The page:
Posted by Val Brown on Monday, 08/25/2014
Most expecting parents are thrilled at the doctor’s visit when they learn the sex of their child. Don’t get me wrong; I was too. However, when I learned we were having a boy, I knew that, as African-American parents, raising him would be the toughest job we would ever have.
Search #ferguson or research school suspension statistics, and maybe you can begin to understand why I felt that raising a black boy would be, well, complicated. I honestly don’t know if it is more or less complicated than raising any child, and I make no proclamations to be a parenting expert.
I can only speak through the lens of my experience, and ask you to listen with empathy.
Allow me a moment to share an anecdote that can give you perspective. A white, male co-worker who I appreciate dearly reminded me about something he said when I was moved to a district position last year.
“Now, don’t turn into a mean black woman,” he said.
I don’t remember what I said to him at the time, but when he reminded me of it last week, we were able to have a real conversation about what he said and the implications.
Simply put, his words implied that black women in a real or perceived position of leadership were, more often than not, mean.
I could have taken offense and ended the conversation there, but it wouldn’t have moved us forward. Instead, we had a lengthy conversation in which he admitted that he did not realize he stereotyped me, and hopefully as a result of our conversation, he will not stereotype other black women in the future.
I am sure I will unintentionally offend him one day, and I hope he checks me on it so that I will continue to grow and we can continue to move forward.
I share that anecdote to say, as easily and unintentionally as he can stereotype me, we can stereotype our black boys.
Bill Ferriter wrote a brave and moving blog in response to #ferguson that highlighted an experience that he had with a struggling, angry and frustrated black male student named Derek. In the comments I shared that all of our black male students will not fit in the same mold, and we should be careful not assume such.
This takes me back to my 6-year-old son, and how we are trying to get to, and stay connected to, the heart of who he is as a young man at all times – but especially when he is frustrated or angry because we know how he behaves in those moments may end up defining him.
First of all, as parents, we have made the conscious decision to look at misbehavior as a temporary lapse in expected behavior instead of an inherent character flaw.
For example, one night he growled at his little sister and continued to purposefully bother her. I can punish him for his behavior, but punishment alone won’t help me to understand the root of the problem.
“What is really going on here?” I asked him after the growling incident.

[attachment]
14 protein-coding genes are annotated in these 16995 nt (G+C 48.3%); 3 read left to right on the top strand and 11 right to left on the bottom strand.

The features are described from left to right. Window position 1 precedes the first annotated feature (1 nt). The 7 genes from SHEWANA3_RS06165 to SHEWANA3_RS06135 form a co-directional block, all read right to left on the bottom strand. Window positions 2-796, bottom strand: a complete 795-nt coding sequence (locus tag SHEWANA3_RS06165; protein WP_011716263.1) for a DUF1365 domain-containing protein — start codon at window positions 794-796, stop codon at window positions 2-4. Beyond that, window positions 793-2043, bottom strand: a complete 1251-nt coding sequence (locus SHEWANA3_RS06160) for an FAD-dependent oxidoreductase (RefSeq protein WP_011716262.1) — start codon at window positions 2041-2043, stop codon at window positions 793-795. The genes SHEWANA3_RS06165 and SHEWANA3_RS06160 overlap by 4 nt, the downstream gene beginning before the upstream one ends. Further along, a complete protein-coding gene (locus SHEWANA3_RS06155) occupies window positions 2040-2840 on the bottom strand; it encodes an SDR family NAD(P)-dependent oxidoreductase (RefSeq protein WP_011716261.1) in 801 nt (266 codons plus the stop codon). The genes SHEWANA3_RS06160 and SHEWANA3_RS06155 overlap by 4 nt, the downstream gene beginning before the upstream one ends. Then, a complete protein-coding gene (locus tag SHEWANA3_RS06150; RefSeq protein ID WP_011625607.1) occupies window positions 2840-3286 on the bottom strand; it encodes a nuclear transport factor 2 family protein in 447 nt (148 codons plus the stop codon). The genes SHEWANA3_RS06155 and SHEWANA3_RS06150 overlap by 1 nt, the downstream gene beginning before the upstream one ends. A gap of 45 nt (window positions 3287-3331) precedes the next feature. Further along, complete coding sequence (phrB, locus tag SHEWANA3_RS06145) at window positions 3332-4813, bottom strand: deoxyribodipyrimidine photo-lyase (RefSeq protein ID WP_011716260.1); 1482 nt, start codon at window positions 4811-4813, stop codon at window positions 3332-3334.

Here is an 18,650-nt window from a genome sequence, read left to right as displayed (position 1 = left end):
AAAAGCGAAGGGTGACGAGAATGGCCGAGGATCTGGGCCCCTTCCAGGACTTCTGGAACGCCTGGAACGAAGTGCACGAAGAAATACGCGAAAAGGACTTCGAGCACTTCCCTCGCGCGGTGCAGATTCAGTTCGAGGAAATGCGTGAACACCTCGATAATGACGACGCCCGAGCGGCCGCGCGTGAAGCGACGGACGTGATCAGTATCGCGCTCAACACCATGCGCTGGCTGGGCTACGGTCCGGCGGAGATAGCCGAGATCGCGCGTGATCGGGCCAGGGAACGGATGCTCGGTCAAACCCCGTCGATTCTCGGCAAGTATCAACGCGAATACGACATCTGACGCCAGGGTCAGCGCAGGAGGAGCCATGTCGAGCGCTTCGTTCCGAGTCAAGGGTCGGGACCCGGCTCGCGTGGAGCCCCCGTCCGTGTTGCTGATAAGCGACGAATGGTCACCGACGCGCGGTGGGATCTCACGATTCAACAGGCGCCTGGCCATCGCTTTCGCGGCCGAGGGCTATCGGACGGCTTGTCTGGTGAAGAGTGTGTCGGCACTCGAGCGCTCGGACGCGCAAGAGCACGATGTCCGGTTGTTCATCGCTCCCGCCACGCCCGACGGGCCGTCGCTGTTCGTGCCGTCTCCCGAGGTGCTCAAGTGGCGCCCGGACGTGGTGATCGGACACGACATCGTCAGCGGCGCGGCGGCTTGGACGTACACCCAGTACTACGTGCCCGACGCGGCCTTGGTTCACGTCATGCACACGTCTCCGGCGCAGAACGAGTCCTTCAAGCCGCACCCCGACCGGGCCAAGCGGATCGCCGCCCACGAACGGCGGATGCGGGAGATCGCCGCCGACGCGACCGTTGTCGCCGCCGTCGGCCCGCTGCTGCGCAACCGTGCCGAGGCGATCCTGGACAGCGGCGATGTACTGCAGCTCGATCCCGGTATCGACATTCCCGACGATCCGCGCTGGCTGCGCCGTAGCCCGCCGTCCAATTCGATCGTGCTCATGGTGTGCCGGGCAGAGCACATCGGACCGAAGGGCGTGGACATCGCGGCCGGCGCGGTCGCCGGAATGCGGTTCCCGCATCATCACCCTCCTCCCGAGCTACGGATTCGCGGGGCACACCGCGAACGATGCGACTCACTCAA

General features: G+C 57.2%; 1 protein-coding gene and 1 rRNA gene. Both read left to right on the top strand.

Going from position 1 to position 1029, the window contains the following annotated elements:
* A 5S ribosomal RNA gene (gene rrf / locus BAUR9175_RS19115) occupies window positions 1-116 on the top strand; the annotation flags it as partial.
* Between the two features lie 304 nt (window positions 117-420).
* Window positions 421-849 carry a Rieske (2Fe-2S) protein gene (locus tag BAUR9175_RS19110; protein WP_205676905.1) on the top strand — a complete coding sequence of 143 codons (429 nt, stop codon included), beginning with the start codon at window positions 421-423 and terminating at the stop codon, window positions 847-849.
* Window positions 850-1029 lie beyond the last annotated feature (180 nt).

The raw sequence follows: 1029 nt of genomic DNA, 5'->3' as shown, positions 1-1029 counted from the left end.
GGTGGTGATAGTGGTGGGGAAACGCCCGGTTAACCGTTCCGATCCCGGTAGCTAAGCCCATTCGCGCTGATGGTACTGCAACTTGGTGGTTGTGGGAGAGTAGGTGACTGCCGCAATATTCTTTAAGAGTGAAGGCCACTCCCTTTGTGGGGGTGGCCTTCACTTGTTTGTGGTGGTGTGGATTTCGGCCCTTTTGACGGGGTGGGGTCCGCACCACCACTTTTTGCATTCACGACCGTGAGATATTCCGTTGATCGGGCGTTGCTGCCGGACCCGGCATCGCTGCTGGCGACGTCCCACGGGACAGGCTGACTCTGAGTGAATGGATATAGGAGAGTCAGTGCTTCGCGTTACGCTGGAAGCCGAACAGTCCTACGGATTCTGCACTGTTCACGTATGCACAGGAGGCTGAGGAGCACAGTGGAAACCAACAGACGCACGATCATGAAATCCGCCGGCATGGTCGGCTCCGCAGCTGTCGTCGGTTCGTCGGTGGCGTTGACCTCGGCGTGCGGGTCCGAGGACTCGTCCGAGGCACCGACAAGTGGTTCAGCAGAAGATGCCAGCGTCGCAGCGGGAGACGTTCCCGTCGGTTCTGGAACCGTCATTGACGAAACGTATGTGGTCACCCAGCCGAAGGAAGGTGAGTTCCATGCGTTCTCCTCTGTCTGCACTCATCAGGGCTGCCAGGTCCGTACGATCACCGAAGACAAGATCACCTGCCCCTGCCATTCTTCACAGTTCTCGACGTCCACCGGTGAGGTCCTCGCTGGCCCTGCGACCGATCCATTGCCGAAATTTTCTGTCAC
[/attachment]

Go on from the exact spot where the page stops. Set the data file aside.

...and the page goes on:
“I was asking her to hold something and she was ignoring me. I don’t like it when she ignores me,” he said through tears.
My son, like all sons, wants to be heard. If his sister wasn’t going to see or hear him, then he was going to make sure she acknowledged him, and he was no longer going to be polite about it.
Another example happened one evening after school. He was unlike himself all night; uncharacteristically cranky, whiney, and even a little unpleasant.
My husband and I had had enough, and decided to send him to bed early. When
I was tucking him in, I asked him if there was anything else he needed to share. Finally he opened up, again with tears.
“I don’t want to do my homework in after care. It’s ok with you and Daddy, but there I feel like I can’t make a mistake. I have to get them all right.”
My son, like all sons, doesn’t want to feel incompetent. He would rather pretend like he doesn’t have homework or refuse to do the homework than possibly make a mistake in front of his after-school counselors or classmates.
We are consciously working on teaching our son to explain his feelings, especially his frustration and anger, because we know how quickly that can turn into disruptive behavior. All children are not taught how to express their feelings, and they may not even realize that feelings of anger are things that can be explained.
So what I am asking of you is on behalf of all of the sons and daughters we teach--
- Recognize your biases and actively work to overcome them. The Teaching Tolerance Anti-Bias Framework is a great resource for teachers and students to support that effort. Also, if you genuinely want to talk about race and education and you can’t find anyone to engage with you, tweet me. We can figure this out together. I don’t have the answers, but I am all about building a “coalition of the willing” to find solutions.
- Remember a child who is misbehaving may have no other tool to express anger or frustration. It’s your job to hold him accountable for his actions, but also get to the root of the problem. You can do this with students by building authentic relationships, engaging in honest conversation, and teaching a student how to communicate through anger and frustration. Recent research has found language skills can influence impulse control in children. If you don’t feel comfortable working with children through this this, please ask for help from a colleague, counselor, or your administration.
Author John Maxwell has said it better than me, so I am going to end with these words. “If you can learn to understand people – how they think, what they feel, what inspires them, how they’re likely to act and react in a given situation – then you can motivate and influence them in a positive way.”